Don Whaley, a camera operator on Bonanza, attended past reunions with High Chaparral cameraman Wally Johnson. Don sends his regrets, but thoughtfully sent along information he recently learned about Leif Erickson.

While carving an empire out of the hostile desert, John Cannon needed courage, intelligence, and every talent a man could draw on to succeed. We know him as an extraordinary man of many accomplishments. So was the actor who portrayed him. Leif Erickson, in addition to his fine singing voice and acting, served as a navy photographer during World War II.

Leif Erickson early in his career

He studied photography in 1942 at the Naval Training School in Pensacola, and after graduation taught as an  instructor/lecturer. It comes as no surprise that he was assigned to a Combat Photographic Team, shooting stills and movies in combat zones, until he left the navy in 1945, a Chief Photographer’s Mate. Life experiences that must’ve added richness to the role of John Cannon.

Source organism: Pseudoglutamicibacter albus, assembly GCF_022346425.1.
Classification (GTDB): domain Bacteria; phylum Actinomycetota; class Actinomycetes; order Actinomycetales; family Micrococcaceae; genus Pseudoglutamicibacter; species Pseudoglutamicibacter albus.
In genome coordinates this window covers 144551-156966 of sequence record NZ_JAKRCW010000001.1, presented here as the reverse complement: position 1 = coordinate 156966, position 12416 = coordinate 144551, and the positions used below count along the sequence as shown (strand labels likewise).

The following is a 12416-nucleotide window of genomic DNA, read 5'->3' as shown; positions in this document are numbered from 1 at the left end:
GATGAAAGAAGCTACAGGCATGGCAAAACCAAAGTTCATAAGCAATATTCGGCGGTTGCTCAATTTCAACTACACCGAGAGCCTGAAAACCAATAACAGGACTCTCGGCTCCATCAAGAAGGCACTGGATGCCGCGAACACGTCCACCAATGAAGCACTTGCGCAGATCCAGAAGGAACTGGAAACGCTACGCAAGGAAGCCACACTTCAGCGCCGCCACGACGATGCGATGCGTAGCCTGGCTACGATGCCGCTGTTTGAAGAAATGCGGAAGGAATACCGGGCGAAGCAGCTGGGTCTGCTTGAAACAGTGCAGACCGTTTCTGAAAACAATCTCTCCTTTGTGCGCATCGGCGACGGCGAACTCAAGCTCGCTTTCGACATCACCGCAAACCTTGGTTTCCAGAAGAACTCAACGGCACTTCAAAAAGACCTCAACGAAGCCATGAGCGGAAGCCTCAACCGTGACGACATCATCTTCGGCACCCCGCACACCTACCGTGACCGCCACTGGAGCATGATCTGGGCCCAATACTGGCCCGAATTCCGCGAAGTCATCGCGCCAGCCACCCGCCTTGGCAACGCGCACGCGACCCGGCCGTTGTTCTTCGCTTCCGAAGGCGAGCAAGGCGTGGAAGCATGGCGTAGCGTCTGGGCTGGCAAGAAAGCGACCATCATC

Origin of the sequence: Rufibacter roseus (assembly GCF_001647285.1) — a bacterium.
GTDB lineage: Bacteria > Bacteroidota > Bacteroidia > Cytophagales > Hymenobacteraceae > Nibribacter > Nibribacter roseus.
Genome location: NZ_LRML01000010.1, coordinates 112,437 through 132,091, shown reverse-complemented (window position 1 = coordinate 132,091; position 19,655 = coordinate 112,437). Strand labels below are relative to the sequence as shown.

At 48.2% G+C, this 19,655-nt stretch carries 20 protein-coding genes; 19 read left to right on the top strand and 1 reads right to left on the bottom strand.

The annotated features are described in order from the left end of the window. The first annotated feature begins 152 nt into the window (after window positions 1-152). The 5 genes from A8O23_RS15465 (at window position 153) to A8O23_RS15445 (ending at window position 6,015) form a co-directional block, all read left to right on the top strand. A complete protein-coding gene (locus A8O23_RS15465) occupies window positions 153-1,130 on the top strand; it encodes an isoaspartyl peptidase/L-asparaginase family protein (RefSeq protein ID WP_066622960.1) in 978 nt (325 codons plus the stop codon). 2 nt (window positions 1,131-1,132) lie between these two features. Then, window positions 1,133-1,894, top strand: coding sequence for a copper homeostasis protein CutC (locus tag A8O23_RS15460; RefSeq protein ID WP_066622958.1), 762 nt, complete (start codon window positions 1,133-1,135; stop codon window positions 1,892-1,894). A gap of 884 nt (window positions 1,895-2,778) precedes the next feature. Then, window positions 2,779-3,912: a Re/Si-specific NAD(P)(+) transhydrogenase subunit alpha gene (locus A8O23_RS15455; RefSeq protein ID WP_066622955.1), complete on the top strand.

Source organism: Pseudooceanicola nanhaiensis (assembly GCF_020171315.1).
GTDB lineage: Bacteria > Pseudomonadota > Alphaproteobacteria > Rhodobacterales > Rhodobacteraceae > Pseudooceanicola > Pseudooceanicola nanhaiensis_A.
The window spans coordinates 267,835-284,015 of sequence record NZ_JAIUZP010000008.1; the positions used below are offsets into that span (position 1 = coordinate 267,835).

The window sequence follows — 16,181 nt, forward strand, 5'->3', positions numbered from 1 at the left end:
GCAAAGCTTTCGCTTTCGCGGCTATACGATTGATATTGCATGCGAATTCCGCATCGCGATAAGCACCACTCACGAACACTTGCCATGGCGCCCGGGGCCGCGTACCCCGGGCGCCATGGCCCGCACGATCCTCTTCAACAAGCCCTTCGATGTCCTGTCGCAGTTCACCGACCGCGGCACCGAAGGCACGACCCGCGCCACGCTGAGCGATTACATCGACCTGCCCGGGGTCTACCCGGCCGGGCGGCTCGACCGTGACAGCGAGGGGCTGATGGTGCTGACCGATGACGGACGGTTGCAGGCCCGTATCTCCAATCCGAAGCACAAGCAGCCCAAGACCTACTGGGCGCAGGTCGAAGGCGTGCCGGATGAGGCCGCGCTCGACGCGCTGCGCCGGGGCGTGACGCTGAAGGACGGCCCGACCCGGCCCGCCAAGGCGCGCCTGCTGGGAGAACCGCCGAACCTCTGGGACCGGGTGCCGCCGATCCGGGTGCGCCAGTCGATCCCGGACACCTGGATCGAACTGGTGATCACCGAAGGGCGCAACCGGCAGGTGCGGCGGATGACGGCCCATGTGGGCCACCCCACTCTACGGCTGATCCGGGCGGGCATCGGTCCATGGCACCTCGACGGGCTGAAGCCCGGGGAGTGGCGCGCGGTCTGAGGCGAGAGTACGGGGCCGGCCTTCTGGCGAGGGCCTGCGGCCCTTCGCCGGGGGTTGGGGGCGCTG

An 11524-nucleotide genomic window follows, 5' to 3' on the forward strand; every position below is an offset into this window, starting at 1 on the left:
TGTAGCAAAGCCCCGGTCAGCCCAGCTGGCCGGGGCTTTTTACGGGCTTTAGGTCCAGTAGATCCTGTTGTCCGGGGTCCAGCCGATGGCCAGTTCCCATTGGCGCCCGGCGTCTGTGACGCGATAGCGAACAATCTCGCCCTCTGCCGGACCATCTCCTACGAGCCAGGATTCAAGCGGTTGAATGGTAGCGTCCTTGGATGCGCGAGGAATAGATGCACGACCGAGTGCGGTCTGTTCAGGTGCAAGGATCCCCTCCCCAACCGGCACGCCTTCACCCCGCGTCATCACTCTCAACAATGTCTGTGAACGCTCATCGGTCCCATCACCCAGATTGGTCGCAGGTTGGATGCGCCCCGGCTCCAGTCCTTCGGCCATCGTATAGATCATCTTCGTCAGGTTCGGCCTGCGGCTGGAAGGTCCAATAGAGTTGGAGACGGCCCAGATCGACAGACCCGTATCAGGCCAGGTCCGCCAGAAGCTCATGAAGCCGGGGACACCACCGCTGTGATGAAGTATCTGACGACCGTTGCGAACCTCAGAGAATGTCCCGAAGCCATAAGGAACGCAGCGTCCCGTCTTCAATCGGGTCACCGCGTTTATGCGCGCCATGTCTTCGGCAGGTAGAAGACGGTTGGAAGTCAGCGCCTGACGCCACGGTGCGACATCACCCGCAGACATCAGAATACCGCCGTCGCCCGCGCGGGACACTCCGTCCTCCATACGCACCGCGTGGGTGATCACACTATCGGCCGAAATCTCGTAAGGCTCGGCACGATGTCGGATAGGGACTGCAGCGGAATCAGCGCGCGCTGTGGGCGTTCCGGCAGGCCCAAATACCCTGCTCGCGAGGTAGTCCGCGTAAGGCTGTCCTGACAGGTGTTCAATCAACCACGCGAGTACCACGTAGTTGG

Leif Erickson as we know him

In 1969, Leif returned to the Training School, a famous Hollywood actor. The staff and students, including one of his former pupils, were delighted as he talked about the latest motion picture equipment in use on the hot NBC hit, The
High Chaparral.

Giberson, Art (2000). Eyes of the Fleet: A History of Naval Photography.
Florida: Wind Canyon Books, Inc.  


Now Hear This

The High Chaparral Promo

Recorded by Susan McCray especially for The High Chaparral Reunion.